Leave the Dogs at Home Reviews
2016 AAUP Public and Secondary School Library Selection
"Arbogast delivers a raw and honest narrative of her life as a lover, a widow, and a woman. . .The theme of death and life, both literally and figuratively, are navigated with such emotion, it seems natural to empathize with the author in sadness, joy, love, and uncertainty as her longtime companion (later husband) Jim combats cancer. . . An excellent choice for those touched by grief, ready for a change, or just wanting to read a beautifully written memoir." --Library Journal
"By the time I finished reading Leave the Dogs at Home, I felt sure I was holding a future classic. The best thing about Claire Arbogast, besides her wonderful writing, is her hard-headed sense of intimacy and her stubborn determination to live a life of love—whatever craziness and jury-rigging that might require from the heart." --Bob Shacochis, author of The Woman Who Lost Her Soul, 2014 Pulitzer Prize finalist
"In this stunning debut, Claire Arbogast infuses death with life, giving readers both the gut-punch of grief as well as the warmth of a life well lived. Candid, powerful, and unrelenting, Arbogast’s pain becomes our pain, and her love becomes our love." --B.J. Hollars, author of This Is Only a Test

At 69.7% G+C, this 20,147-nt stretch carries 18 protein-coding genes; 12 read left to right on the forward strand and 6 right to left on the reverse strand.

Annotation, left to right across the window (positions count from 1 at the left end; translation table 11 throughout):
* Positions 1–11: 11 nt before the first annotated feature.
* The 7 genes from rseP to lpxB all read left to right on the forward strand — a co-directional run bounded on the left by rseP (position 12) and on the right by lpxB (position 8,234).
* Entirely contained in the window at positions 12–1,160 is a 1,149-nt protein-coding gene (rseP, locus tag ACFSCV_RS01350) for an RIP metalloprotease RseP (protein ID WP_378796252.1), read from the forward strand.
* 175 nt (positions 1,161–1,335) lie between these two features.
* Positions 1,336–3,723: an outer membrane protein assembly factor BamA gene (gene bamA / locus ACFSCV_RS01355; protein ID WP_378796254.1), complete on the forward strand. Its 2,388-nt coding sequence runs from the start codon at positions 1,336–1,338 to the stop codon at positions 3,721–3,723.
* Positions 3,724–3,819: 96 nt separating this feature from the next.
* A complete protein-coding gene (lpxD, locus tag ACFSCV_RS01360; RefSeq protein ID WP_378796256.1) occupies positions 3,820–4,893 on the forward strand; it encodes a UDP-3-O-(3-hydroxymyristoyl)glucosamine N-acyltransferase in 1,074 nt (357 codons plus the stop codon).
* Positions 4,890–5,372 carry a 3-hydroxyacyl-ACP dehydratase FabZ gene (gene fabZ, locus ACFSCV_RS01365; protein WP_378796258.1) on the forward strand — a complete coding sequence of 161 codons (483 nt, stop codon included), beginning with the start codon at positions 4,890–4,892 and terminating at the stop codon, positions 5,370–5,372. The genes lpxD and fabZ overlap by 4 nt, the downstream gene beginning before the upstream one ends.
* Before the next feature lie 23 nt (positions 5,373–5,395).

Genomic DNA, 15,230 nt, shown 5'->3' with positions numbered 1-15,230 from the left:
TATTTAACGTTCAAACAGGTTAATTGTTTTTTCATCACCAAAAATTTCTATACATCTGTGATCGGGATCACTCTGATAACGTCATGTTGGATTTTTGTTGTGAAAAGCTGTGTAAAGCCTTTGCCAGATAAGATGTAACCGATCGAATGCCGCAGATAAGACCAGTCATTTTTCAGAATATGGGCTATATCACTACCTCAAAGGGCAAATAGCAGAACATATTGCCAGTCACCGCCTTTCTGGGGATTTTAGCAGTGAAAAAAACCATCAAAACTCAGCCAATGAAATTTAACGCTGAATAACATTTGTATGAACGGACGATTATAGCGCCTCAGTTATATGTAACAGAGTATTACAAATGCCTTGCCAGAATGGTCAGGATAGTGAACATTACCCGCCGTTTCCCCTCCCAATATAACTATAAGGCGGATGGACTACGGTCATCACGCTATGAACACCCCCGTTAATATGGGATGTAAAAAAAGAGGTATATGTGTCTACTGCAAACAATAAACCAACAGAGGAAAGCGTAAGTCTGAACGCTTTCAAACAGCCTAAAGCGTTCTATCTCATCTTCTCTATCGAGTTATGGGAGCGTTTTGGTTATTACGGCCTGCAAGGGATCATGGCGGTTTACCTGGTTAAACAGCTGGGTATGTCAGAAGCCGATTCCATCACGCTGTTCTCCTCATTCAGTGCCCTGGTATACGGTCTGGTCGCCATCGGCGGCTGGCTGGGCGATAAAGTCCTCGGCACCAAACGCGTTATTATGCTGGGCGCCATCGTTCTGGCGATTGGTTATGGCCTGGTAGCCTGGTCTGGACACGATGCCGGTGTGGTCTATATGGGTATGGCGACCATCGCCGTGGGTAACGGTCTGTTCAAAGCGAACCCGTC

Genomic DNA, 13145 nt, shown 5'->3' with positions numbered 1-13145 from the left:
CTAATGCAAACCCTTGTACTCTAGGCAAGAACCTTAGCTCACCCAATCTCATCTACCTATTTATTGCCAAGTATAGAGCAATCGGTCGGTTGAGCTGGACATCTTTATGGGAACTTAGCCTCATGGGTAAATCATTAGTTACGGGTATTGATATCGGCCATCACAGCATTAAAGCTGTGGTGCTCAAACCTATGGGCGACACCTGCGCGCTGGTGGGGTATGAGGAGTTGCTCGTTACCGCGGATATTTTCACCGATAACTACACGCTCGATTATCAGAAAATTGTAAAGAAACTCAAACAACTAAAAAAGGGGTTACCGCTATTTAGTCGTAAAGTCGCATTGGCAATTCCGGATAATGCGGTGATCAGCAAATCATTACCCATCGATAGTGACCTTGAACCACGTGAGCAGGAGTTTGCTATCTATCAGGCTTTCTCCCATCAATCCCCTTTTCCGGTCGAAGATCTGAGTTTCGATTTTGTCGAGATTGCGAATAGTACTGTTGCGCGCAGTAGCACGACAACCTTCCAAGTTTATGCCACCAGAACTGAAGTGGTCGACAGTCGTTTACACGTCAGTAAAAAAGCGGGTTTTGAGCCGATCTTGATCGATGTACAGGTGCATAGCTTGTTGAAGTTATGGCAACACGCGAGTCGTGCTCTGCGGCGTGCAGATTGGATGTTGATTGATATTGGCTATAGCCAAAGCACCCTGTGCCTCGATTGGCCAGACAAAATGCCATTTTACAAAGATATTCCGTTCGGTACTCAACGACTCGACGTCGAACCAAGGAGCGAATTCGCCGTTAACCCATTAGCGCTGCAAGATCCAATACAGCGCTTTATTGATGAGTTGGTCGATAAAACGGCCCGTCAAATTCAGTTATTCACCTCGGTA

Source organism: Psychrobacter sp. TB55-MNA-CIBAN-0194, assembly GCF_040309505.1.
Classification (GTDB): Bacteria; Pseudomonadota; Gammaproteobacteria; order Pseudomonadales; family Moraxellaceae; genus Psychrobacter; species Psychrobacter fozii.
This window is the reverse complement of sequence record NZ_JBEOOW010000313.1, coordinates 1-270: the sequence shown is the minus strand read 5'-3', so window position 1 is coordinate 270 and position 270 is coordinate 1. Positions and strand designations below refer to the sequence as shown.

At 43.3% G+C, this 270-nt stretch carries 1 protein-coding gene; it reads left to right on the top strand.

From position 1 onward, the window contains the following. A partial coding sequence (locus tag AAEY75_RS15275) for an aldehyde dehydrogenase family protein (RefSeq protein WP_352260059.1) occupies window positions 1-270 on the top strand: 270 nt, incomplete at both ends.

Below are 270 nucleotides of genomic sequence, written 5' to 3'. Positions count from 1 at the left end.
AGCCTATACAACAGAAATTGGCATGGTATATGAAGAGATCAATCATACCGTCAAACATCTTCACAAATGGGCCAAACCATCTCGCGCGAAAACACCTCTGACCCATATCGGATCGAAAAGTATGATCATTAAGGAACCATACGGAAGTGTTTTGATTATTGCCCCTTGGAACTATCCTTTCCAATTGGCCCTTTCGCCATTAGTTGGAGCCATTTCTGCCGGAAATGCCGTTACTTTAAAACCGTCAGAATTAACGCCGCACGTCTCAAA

"Claire Arbogast rewrites the stages of grief in this raw, sometimes unsettling, always compelling memoir that takes us backward and forward in time from the moment her intense, complicated husband is diagnosed with terminal cancer. Leave the Dogs at Home challenges the conventional wisdom about love, marriage, loss, survival, and grace in ways that are bound to make you think about your own life." --Barbara Shoup, author of Looking for Jack Kerouac
"Life, just as a garden, does not have to be perfect and neat to be complete. Leave the Dogs at Home serves as a prime example of how a humble experience in the outdoors can come to our aid in times of need and healing." --Bruce W. Bytnar, Managing Director, Boxerwood Nature Center and Woodland Garden